When I first learned a film adaption of Life of Pi was in order, I was reluctantly doubtful. Although Life of Pi is one of my favourite novels – authored by Canadian writer Yann Martel, the winner of the 2002 Man Booker Prize – I feared the movie might be tedious, given that the protagonist is shipwrecked for an extensive period of time. My concerns were calmed upon hearing that Ang Lee would be directing the film. Lee has a reputation for directing in a remarkably artistic manner, and Life of Pi was no exception. I was pleasantly surprised with the high quality of the film, both aesthetically and thematically. The irony of my initial doubt is now evident, given that my favourite quote from the novel suggests, “To choose doubt as a philosophy of life is akin to choosing immobility as a means of transportation.”
In a world where reason is predominantly the decision-making function of choice, Life of Pi explores the roles that religion, and more importantly, storytelling, play in our lives. The film introduces us to an unnamed writer, who serendipitously discovers that a man named Pi Patel, portrayed by Irrfan Khan, has a story he may be interested in writing. Khan projects a resilient sensitivity as the adult Pi, conveying his cathartic, perplexing and unfathomable story to the inquisitive writer, beginning with his childhood.
Piscine “Pi” Patel grows up in Pondicherry, a French region of India. His father runs the Pondicherry Zoo, granting him exposure to animals from a young age. Intuitive by nature, the young Pi takes a keen interest in religion, beginning with Hinduism. He develops a penchant for faith, and soon discovers Christianity and Islam. Although he is often ridiculed for practicing three religions simultaneously, Pi abides by his beliefs in an almost saintly manner. The depiction of Pi’s childhood was almost entirely identical to that in the novel. However, the addition of a minor character, Pi’s childhood girlfriend, was disappointing. The inclusion of her character served no greater purpose to the film, and seemed superficial at best. Fortunately, this adaptation was the only visible effort to alter the narration to abide by Hollywood standards.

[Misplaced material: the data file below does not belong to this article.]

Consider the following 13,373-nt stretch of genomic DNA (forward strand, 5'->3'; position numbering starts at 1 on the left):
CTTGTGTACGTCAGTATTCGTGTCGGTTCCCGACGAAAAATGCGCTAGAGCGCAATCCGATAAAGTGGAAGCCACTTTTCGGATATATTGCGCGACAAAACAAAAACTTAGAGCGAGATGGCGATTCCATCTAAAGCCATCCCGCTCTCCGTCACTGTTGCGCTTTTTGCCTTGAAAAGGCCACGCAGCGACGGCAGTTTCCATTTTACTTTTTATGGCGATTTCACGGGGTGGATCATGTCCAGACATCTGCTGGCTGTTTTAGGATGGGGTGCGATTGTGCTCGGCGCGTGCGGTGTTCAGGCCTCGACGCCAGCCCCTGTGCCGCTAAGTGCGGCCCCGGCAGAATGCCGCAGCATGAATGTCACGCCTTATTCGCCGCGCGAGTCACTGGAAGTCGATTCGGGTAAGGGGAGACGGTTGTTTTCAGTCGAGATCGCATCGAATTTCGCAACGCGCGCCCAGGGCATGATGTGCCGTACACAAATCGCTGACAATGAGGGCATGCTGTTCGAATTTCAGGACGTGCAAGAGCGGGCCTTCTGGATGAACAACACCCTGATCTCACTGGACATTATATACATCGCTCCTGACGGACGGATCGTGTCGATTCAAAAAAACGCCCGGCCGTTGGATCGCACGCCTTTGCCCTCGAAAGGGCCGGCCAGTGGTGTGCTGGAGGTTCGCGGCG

Pi’s contentedness is threatened when his family plans to relocate by sea to Canada, where his father wishes to redistribute the zoo animals. Following a catastrophic sea storm, Pi finds himself alone, but alive, with four animals from the ship – an orangutan, a zebra, a hyena, and a fearful Bengal tiger named Richard Parker. Pi’s survival instincts directly clash with his intuitively compassionate nature, and the resulting tension constitutes the main conflict of the story. Pi’s ability to empathize with his ruthless opponent, Richard Parker, is not unlike Stockholm Syndrome. This quality is unsurprising, however, as Pi’s refusal to conform is the essence of his character. In the novel, Pi recollects Richard Parker with “nightmares tinged with love.” Despite Richard Parker being the single greatest threat to Pi’s existence, Pi cares for him almost unconditionally, while struggling to maintain his sense of faith. In a particularly intriguing line in the film, the adult Pi suggests, “Doubt is useful, it keeps faith a living thing. After all, you cannot know the strength of your faith until it is tested.” Ultimately, Pi’s survival is a test of faith – one that tests the crux of who he is, and what he believes.
Life of Pi was an incredibly moving experience, likely due to its admirably faithful adherence to the original novel. I agree with author Yann Martel’s observance that the ending in the film was not as ambiguous as that in the novel; however, some uncertainty is conveyed nonetheless. Bollywood veteran Tabu and renowned French actor Gérard Depardieu portray Pi’s empathetic mother and the malevolent Cook, respectively, in small, but well-executed, roles. Suraj Sharma is exceptionally convincing as the teenaged Pi, conveying a haunting struggle for survival. Although I am not a proponent of the use of 3D in film, I could not help but appreciate the stunning visual effects conveying Pi’s experience with nature. In one striking scene, the Pacific Ocean is transformed into an amalgamation of starry elements, projecting a sensation of deliberate tranquility. Aside from the visual effects, the musical score by Mychael Danna was absolutely stunning. I was pleased to recognize an instrumental version of Édith Piaf’s classic French song, “Sous le Ciel de Paris,” beautifully crafted with traditional Indian music.
Overall, the film was richly poignant and incredibly unique, with only a few forgivable flaws. And for that reason, I give Life of Pi 4.5 stars out of 5.
Photograph courtesy of Flickr, found here.